With the help of other agencies, the FBI takes down Slilpp

After running for almost 10 years, the largest marketplace for stolen credentials is shut down

FBI takes down SlilppIn a joint operation, the FBI shut down the largest stolen credentials marketplace

The Federal Bureau of Investigations (FBI), in accordance with Justice Department’s Office of International Affairs and foreign law enforcement institutions from Romania (Directorate for the Investigation of Organized Crime and Terrorism), Germany (Bundeskriminalamt), and the Netherlands (National High Tech Crime Unit), has disrupted and seized the servers that hosted the Slilpp marketplace infrastructure.

During the cyber crackdown, most of the domains were immediately shut down. Now, upon entering one of the mirror websites, a seizure banner is presented. According to sources,[1] over a dozen individuals connected to the illegal marketplace have been either arrested or charged by US law enforcement agencies.

Assistant Director in Charge Steven M. D’Antuono of the FBI Washington Field Office stated:[2]

American identities are not for sale. <…> The FBI remains committed to working with our international partners to dismantle global cyber threats.

Slilpp marketplace purpose serves info-stealing criminals

According to the US Department of Justice (DoJ), the Slllpp marketplace was running since 2012. It presented a platform with a forum and payment mechanisms for threat actors to sell and purchase various stolen credentials. Before being taken down, the site vendors were offering more than 80 million stolen logins for over 1,400 companies worldwide.

The stolen credentials usually contained usernames and passwords for:

  • bank accounts,
  • mobile phone accounts,
  • retailer accounts,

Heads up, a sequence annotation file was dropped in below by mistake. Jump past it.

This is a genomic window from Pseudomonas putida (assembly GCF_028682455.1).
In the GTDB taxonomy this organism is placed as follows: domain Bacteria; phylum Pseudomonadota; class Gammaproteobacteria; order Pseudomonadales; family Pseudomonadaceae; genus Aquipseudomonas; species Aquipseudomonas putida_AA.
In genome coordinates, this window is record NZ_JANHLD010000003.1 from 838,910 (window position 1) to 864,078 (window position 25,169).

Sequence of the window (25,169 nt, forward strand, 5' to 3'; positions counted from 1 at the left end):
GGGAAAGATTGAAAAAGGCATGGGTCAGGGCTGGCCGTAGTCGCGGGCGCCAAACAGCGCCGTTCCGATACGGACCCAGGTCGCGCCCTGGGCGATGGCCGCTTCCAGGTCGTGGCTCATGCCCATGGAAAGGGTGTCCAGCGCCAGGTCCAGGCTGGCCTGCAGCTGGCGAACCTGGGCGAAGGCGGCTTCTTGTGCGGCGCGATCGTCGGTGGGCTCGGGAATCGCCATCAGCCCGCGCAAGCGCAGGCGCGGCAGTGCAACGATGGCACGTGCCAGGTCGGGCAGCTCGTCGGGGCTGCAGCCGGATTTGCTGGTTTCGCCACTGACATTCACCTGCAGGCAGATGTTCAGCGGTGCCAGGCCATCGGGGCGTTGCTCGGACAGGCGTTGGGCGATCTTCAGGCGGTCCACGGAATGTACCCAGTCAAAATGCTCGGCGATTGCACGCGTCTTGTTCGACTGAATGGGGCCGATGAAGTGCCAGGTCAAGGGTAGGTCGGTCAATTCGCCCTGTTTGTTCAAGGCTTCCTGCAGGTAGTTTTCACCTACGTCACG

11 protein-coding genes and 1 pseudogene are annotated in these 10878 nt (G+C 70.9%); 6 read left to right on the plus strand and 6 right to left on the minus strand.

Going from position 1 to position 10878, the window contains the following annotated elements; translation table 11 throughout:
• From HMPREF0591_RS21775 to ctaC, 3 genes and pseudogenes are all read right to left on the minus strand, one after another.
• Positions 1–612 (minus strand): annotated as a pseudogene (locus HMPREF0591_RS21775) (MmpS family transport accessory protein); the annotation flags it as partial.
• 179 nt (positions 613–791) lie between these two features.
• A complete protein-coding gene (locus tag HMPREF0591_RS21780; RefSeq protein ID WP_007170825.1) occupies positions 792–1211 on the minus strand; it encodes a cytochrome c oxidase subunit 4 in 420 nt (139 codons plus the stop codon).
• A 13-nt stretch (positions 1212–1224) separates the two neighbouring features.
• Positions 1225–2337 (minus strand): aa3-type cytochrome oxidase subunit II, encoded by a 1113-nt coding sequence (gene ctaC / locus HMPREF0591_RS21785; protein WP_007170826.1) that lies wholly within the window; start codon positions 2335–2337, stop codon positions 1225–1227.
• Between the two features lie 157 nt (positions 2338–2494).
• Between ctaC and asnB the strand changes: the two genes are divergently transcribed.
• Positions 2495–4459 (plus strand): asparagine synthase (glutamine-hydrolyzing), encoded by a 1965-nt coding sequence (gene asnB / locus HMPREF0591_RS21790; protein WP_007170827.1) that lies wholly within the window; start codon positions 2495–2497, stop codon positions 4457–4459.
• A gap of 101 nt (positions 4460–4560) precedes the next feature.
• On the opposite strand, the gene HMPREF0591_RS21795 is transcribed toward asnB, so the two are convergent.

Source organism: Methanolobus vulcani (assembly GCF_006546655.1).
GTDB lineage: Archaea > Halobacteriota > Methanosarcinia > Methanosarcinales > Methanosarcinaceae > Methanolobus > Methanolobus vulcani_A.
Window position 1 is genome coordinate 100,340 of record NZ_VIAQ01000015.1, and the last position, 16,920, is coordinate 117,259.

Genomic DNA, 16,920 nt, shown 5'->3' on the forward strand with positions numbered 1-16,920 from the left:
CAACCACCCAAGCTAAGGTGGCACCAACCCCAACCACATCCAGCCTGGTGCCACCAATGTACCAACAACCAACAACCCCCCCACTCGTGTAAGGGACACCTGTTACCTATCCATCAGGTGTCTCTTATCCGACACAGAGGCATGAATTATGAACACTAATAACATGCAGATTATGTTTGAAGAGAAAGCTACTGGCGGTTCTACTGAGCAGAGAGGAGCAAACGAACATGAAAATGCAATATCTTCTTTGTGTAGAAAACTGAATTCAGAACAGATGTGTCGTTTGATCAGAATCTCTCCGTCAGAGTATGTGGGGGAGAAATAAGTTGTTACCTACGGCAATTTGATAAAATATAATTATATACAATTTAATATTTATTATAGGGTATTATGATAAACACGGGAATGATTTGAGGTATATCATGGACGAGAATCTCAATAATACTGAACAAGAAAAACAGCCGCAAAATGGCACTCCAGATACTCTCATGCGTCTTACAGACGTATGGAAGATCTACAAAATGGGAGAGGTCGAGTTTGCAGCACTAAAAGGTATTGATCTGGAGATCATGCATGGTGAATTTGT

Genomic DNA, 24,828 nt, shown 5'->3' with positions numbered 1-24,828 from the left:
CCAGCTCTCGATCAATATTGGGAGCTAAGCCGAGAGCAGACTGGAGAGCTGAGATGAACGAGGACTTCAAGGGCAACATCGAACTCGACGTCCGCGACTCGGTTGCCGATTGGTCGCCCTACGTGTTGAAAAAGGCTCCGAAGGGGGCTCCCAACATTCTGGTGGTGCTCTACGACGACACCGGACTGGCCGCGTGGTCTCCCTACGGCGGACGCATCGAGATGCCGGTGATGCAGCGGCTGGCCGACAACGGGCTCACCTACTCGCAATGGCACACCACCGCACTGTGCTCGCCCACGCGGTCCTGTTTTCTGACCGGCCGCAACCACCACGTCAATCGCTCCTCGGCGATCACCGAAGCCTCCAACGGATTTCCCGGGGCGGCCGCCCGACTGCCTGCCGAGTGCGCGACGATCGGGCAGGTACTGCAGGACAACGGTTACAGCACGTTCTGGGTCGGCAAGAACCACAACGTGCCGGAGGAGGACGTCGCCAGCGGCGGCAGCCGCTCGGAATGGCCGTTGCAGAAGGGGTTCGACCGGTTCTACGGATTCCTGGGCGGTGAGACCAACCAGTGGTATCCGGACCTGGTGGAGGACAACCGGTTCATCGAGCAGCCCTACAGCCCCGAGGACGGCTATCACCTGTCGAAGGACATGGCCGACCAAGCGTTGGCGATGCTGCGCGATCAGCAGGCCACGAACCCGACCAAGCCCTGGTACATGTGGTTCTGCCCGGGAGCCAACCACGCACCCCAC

• online payment accounts,
  • and other online accounts.

When Slilpp marketplace users bought any of these details, they were able to conduct various frauds, including identity theft, wire transfers, etc. According to Acting Assistant Attorney General Nicholas L. McQuaid of the Justice Department’s Criminal Division:

The Slilpp marketplace allegedly caused hundreds of millions of dollars in losses to victims worldwide, including by enabling buyers to steal the identities of American victims.

Although the full extent of damages induced by the Slilpp stolen credentials marketplace is yet to be discovered, experts presume that it caused over $200 million in losses in the United States alone. Thus taking it down is a real big step towards ensuring the safety of US residents and companies.

2021 – a huge year for cybersecurity, so far

The year started out with a successful Operation Ladybird operation where a joint effort of law enforcement agencies from the Netherlands, Germany, the U.S., the U.K., France, Lithuania, Canada, and Ukraine, has dismantled the infrastructure of Emotet.[3]

It was dubbed as the most dangerous malware in the world.[4] It was an email-based Windows malware that threat actors could use as a primary door opener. Cybercriminals were able to purchase services from Emotet developers, which provided them access to compromised computers and networks.

With it, evildoers were given a chance to infect the victim devices with various malware, including banking Trojans and ransomware. Over 700 servers operating the Emotet malware were seized. Ukrainian authorities reported that the botnet caused damages have cost around $2,5 billion.

An unrelated covert operation[5] that had many names, including Operation Trojan Shield, has taken down more than 800 criminals worldwide by running a fake encrypted chat app for over three years. Within that timespan, The FBI and Australian Federal Police have intercepted more than 27 million messages exchanged by criminals using the ANoM app.

224 criminals have been arrested in Australia alone. Law enforcement agencies also seized over $48 million in various currencies, 250 firearms, 55 luxury vehicles, 22 tons of marihuana, and 8 tons of cocaine. The intercepted messages contained plots to kill, arrangements for gun distribution, drug trafficking schemes, etc.

About the author
Ugnius Kiguolis
Ugnius Kiguolis - The mastermind

Ugnius Kiguolis is a professional malware analyst who is also the founder and the owner of 2-Spyware. At the moment, he takes over as Editor-in-chief.

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